Law And Disorder

Law And Disorder

Going Public
Season 1  |  Episode 3  |  SBS  |  December 2, 2009

Tonight, the focus moves to the everyday workplace and how three ordinary Australians, the cop, the accountant and the nurse reacted when exposed to events that demanded they blow the whistle. Simon Illingworth, the cop who fought corruption for 17 years, but went public when crooked cops and organised crime colluded to kill him; Jeff Simpson, the mild mannered but determined accountant who tried to warn of the biggest corporate collapse in Australian history; and Karen Smith - the nursing aide, who tried to speak up for patients being abused in nursing homes, and who was sacked when she went to the media.

Tonight, the focus moves to the everyday workplace and how three ordinary Australians, the cop, the accountant and the nurse reacted when exposed to events that demanded they blow the whistle. Simon Illingworth, the cop who fought corruption for 17 years, but went public when crooked cops and organised crime colluded to kill him; Jeff Simpson, the mild mannered but determined accountant who tried to warn of the biggest corporate collapse in Australian history; and Karen Smith - the nursing aide, who tried to speak up for patients being abused in nursing homes, and who was sacked when she went to the media.

Steve Bannon’s new world disorder.
As the Liberal Party tries to piece itself back together after the chaos of last week, Four Corners brings you an interview with the man hoping to overthrow the entire political class.
"I think that Australia is going to be a hotbed of populism."
Steve Bannon put Donald Trump in the White House and rewrote the rules of modern politics along the way. Described as the most dangerous political operative in America, the strategist, renegade Republican and professional provocateur channelled the anger and disappointment of those who felt left behind by globalism to install Donald Trump as president.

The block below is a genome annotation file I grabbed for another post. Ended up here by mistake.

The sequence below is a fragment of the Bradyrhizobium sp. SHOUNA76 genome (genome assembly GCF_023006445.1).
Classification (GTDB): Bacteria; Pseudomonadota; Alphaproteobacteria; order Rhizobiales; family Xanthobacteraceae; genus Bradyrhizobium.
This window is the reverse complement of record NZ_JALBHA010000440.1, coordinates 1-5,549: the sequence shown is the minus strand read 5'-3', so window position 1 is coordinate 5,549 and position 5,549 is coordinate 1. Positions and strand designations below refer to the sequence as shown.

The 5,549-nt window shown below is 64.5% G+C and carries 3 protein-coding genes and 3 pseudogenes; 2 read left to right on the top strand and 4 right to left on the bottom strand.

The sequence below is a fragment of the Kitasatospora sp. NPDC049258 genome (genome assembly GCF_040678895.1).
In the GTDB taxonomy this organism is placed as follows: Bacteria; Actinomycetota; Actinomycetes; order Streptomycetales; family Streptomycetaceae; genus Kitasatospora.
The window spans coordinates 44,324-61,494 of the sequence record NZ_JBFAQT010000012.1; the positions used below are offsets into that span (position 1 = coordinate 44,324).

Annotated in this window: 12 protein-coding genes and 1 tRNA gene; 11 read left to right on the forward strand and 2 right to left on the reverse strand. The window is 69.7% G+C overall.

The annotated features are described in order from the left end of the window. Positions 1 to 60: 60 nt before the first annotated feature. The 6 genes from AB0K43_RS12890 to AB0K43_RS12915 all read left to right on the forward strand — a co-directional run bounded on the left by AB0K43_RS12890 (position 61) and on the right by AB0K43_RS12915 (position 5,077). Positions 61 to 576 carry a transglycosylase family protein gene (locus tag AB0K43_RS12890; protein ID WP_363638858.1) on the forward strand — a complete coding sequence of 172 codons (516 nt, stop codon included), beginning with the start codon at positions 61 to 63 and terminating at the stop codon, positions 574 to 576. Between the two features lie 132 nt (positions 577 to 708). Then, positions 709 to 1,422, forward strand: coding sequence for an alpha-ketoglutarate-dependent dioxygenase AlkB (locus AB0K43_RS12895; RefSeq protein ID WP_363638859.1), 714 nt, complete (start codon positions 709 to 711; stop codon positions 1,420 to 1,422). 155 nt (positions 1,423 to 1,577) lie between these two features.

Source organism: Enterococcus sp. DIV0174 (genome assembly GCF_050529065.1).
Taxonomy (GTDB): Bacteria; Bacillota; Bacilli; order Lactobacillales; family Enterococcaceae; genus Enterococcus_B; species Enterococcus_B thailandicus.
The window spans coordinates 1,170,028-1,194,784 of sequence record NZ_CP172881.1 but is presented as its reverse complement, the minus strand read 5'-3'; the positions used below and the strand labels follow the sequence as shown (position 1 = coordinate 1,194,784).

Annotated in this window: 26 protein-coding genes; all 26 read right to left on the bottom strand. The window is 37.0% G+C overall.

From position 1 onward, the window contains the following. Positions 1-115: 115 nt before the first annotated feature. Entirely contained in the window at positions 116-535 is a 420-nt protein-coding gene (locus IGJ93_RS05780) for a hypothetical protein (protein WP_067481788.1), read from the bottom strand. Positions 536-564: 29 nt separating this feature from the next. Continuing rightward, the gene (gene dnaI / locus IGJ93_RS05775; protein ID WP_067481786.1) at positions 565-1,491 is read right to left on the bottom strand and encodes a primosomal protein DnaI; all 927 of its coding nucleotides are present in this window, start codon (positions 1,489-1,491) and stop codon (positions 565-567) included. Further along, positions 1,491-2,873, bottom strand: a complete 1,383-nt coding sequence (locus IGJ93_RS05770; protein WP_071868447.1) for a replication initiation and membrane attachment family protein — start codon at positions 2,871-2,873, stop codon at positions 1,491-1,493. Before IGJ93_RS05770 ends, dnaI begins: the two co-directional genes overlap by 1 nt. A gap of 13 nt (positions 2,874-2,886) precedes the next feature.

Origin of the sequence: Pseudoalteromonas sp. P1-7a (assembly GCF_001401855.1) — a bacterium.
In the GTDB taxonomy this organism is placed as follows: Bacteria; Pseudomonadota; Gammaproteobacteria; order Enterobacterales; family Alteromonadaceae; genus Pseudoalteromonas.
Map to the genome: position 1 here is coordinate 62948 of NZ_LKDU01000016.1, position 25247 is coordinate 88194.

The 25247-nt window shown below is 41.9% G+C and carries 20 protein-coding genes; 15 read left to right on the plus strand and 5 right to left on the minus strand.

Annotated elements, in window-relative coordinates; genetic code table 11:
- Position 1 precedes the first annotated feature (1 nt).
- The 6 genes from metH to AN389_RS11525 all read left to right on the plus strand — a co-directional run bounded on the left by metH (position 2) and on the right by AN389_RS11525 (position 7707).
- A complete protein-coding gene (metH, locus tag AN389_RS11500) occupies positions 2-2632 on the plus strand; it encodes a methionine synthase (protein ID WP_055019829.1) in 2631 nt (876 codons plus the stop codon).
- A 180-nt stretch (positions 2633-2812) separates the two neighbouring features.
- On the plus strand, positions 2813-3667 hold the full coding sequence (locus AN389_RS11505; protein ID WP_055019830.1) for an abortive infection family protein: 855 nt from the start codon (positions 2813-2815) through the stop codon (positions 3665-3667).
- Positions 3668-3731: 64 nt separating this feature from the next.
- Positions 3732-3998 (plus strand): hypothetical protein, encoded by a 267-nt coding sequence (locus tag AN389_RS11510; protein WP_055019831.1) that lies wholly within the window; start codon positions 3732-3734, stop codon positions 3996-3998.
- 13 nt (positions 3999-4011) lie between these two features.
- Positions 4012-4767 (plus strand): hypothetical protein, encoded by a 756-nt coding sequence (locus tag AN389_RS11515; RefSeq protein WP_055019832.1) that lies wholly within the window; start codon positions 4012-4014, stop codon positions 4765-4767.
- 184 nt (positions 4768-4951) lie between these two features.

"There's a lot of anger out there and I think that this anger can be harnessed."
Now, he's taking his cause to the world in a crusade to "save" western civilisation, as the leader of a global populist-nationalist movement. He calls it a revolution.
"Populism is about getting decision making away from a set of kind of global elites...and get it back to working class people."
In an age of upheaval, he sees opportunity. After playing a key role in Britain's Brexit campaign, he's been forging links with right wing nationalist groups across Europe, including the French National Front.
Australia is next on his radar. He's identified Australia as ripe for his brand of revolution and plans to bring it here.
"Australia is at the tip of the spear on this."
In an interview with Sarah Ferguson, Bannon outlines his manifesto for change and why it resonates with people around the world.
"It doesn't matter how many liberal journalists come in here and say 'Oh this is a bunch of fascists, this is a bunch of Nazis, this is a bunch of racists.' This... is not going to stop."

Four Corners: Populist Revolution

News and current affairs, Civics and citizenship

Years 11-12 News and current affairs, Civics and citizenship
39:12
Steve Bannon’s new world disorder. As the Liberal Party tries to piece itself back together after the chaos of last week, Four Corners brings you an interview with the man hoping to overthrow the entire political class. "I think that Australia is going to be a hotbed of populism." Steve Bannon put Donald Trump in the White House and rewrote the rules of modern politics along the way. Described as the most dangerous political operative in America, the strategist, renegade Republican and professional provocateur channelled the anger and disappointment of those who felt left behind by globalism to install Donald Trump as president. "There's a lot of anger out there and I think that this anger can be harnessed." Now, he's taking his cause to the world in a crusade to "save" western civilisation, as the leader of a global populist-nationalist movement. He calls it a revolution. "Populism is about getting decision making away from a set of kind of global elites...and get it back to working class people." In an age of upheaval, he sees opportunity. After playing a key role in Britain's Brexit campaign, he's been forging links with right wing nationalist groups across Europe, including the French National Front. Australia is next on his radar. He's identified Australia as ripe for his brand of revolution and plans to bring it here. "Australia is at the tip of the spear on this." In an interview with Sarah Ferguson, Bannon outlines his manifesto for change and why it resonates with people around the world. "It doesn't matter how many liberal journalists come in here and say 'Oh this is a bunch of fascists, this is a bunch of Nazis, this is a bunch of racists.' This... is not going to stop."
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